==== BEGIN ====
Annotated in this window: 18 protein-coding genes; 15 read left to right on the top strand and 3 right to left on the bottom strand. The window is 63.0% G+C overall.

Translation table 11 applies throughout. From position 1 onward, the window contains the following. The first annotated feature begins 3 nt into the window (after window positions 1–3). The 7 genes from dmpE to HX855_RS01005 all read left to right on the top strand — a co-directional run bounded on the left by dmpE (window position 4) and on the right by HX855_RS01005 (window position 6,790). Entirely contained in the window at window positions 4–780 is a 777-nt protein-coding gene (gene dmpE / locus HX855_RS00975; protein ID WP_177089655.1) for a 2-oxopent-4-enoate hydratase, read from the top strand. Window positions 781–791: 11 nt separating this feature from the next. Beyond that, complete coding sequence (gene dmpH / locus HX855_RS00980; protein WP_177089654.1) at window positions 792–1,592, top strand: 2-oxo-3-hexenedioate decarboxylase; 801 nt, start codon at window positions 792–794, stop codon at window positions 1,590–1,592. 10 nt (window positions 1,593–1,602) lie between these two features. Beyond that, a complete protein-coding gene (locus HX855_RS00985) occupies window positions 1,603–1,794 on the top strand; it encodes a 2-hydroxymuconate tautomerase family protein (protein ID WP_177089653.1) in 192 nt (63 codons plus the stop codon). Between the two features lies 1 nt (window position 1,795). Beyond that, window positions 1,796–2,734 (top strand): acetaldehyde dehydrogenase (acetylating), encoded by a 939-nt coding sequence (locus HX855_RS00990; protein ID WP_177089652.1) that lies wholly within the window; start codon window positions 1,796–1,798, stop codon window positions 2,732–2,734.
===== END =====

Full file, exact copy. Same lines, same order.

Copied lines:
Annotated in this window: 18 protein-coding genes; 15 read left to right on the top strand and 3 right to left on the bottom strand. The window is 63.0% G+C overall.

Translation table 11 applies throughout. From position 1 onward, the window contains the following. The first annotated feature begins 3 nt into the window (after window positions 1–3). The 7 genes from dmpE to HX855_RS01005 all read left to right on the top strand — a co-directional run bounded on the left by dmpE (window position 4) and on the right by HX855_RS01005 (window position 6,790). Entirely contained in the window at window positions 4–780 is a 777-nt protein-coding gene (gene dmpE / locus HX855_RS00975; protein ID WP_177089655.1) for a 2-oxopent-4-enoate hydratase, read from the top strand. Window positions 781–791: 11 nt separating this feature from the next. Beyond that, complete coding sequence (gene dmpH / locus HX855_RS00980; protein WP_177089654.1) at window positions 792–1,592, top strand: 2-oxo-3-hexenedioate decarboxylase; 801 nt, start codon at window positions 792–794, stop codon at window positions 1,590–1,592. 10 nt (window positions 1,593–1,602) lie between these two features. Beyond that, a complete protein-coding gene (locus HX855_RS00985) occupies window positions 1,603–1,794 on the top strand; it encodes a 2-hydroxymuconate tautomerase family protein (protein ID WP_177089653.1) in 192 nt (63 codons plus the stop codon). Between the two features lies 1 nt (window position 1,795). Beyond that, window positions 1,796–2,734 (top strand): acetaldehyde dehydrogenase (acetylating), encoded by a 939-nt coding sequence (locus HX855_RS00990; protein ID WP_177089652.1) that lies wholly within the window; start codon window positions 1,796–1,798, stop codon window positions 2,732–2,734.